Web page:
As noted by Columbia River Revelstoke MLA Doug Clovechok, who is tourism critic, there wasn’t a lot about tourism in the Throne Speech or budget. He noted there was of mention of the Resort Municipality Initiative, a program which allows the 14 B.C. Resort Municipalities, of which Kimberley is one, to receive funding for tourism infrastructure. Kimberley has been receiving funds through this program since its inception. Funding is usually $80,000 to $100,000 per year.
Kimberley Mayor Don McCormick says that the fact that RMI was not in the budget is not unusual and right now the program is running as it usually does.
“Under the previous government, when the RMI program was switched to a grant when the HST came in, it has never been a line item in the budget,” he said. “The Minister goes to the Treasury Board for an allocation under the budget.
“Nothing has really changed and there has been a commitment of funds for this year.”
McCormick received a phone classroom the Minister, Lisa Beare, assuring him of that right after the budget came down this week.
However, that’s this year and the program’s future, or what it will look like in the future, remains up in the air.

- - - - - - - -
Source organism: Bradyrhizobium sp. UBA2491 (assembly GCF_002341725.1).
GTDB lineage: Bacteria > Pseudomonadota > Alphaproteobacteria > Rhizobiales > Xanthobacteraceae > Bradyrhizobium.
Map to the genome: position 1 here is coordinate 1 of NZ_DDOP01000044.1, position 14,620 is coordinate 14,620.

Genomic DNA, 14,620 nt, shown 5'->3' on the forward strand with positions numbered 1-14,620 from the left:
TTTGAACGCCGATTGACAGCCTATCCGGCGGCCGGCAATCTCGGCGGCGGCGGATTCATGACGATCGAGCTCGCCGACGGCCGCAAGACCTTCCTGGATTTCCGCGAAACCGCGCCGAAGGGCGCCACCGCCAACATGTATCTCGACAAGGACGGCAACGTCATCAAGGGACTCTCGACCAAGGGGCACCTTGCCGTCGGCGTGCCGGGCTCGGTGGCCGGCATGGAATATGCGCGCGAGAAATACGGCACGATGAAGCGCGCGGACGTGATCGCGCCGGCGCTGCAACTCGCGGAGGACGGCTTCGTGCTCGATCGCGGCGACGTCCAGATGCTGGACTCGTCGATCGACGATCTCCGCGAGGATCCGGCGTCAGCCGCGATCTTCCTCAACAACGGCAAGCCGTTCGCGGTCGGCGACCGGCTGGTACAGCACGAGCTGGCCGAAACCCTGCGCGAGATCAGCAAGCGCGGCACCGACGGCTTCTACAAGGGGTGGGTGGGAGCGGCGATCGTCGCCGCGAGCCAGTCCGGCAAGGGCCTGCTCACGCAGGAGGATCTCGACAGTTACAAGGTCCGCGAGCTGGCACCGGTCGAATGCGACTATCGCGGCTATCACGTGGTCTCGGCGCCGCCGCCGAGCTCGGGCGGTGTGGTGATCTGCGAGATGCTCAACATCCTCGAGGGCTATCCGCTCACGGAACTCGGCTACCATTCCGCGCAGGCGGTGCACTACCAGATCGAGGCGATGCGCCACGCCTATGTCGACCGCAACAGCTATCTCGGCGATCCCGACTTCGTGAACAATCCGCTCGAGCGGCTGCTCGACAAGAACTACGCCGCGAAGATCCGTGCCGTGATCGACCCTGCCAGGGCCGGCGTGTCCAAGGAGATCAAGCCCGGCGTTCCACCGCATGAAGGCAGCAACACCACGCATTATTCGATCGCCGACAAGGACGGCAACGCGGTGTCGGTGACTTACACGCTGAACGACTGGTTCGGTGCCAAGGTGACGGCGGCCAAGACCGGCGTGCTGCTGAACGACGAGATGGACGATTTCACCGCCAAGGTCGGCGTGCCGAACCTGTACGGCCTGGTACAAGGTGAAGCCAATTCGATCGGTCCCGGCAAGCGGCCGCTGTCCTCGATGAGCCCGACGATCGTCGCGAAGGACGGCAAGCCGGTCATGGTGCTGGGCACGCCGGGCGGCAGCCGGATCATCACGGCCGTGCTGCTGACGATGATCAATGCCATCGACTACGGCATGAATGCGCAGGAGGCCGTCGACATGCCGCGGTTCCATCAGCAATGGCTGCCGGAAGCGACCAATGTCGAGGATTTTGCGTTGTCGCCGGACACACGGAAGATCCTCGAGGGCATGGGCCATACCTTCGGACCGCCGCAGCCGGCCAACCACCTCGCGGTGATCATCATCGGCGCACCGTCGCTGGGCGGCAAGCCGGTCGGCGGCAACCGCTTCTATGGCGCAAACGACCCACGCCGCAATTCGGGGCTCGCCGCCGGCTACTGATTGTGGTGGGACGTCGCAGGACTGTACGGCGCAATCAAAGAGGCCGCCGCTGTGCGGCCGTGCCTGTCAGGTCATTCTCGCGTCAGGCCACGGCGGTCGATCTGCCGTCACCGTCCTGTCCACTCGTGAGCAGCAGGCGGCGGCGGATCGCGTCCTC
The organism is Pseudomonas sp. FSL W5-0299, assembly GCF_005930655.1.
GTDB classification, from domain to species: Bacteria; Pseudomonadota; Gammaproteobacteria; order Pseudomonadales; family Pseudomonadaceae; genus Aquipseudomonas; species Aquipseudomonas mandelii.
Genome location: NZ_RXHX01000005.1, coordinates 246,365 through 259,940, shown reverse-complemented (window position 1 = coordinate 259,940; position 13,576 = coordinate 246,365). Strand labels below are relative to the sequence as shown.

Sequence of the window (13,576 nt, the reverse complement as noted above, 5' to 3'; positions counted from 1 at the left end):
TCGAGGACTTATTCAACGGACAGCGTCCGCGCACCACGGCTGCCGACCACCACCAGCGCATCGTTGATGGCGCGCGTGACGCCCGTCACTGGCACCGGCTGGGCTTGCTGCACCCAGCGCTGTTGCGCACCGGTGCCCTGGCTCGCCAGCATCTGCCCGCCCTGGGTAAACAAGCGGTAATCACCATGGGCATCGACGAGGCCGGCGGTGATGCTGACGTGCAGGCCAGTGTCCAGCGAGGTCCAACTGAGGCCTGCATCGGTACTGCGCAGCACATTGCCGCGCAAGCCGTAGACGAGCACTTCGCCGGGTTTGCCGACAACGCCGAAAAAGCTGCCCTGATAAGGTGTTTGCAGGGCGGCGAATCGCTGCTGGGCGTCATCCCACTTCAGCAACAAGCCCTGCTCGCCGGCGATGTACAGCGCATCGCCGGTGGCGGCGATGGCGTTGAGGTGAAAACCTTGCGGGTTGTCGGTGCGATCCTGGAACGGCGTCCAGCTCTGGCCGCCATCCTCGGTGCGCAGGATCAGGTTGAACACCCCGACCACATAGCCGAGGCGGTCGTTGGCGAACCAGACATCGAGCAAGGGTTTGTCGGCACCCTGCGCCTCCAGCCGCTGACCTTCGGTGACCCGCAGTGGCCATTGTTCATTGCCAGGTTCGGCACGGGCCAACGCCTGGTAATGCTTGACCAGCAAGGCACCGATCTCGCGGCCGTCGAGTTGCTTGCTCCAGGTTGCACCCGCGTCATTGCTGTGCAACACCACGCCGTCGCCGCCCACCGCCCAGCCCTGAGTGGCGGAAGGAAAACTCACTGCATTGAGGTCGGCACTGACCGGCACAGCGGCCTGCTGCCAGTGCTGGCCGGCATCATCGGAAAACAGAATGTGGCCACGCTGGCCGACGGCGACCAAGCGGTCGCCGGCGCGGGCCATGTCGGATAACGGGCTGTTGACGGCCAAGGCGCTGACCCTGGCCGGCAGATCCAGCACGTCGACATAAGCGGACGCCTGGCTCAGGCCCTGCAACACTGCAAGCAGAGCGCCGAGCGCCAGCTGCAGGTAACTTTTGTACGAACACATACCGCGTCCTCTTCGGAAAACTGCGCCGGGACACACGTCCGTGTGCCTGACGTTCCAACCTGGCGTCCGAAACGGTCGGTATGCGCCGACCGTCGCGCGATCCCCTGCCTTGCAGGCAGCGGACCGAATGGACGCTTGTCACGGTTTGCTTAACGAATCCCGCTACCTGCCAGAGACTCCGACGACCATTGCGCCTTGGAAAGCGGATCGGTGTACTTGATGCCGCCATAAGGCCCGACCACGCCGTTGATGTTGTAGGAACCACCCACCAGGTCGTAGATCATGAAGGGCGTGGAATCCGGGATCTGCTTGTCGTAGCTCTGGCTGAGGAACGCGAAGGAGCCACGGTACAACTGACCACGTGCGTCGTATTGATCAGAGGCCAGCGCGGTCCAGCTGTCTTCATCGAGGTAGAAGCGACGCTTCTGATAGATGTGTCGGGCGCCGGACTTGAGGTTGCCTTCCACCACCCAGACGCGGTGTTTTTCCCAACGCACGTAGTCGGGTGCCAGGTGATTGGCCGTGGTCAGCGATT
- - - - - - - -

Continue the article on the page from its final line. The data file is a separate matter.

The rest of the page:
“A discussion on how the RMI funds are allocated needs to take place,” McCormick said. “The good news is that there is a commitment for this year, but the government hasn’t decided how it will look going forward.”
How much each community gets is decided by a complicated formula that includes an accelerator based on room numbers. Therefore, the more rooms a community has available, the more money it gets.
McCormick has long argued against this way of deciding funding.
Because there is a fixed cap on the amount of funding in the pot, he says, and because tourism is going up every year, the amount of money Kimberley gets is going down each year.
“So who’s is going up?” he asks. “The rich are getting richer and the poor getting poorer. The accelerator has to go.”
A case in point he says, is the funding that was announced in the budget, that allows 3 per cent of short term rental from Air BnB to be given to communities for affordable housing initiatives.
“Resort municipalities can use that extra funding for affordable, housing,” McCormick said. “But based on our estimates of Air BnBs in Kimberley, that would be $8700. If all the other short term rentals were added in, you could maybe double that.”
But the larger resort communities like Tofino and Whistler would get much more.McCormick believes there is a heightened sense of understanding that the RMI needs to be adjusted, and he hopes there will be many conversations on it in the coming year.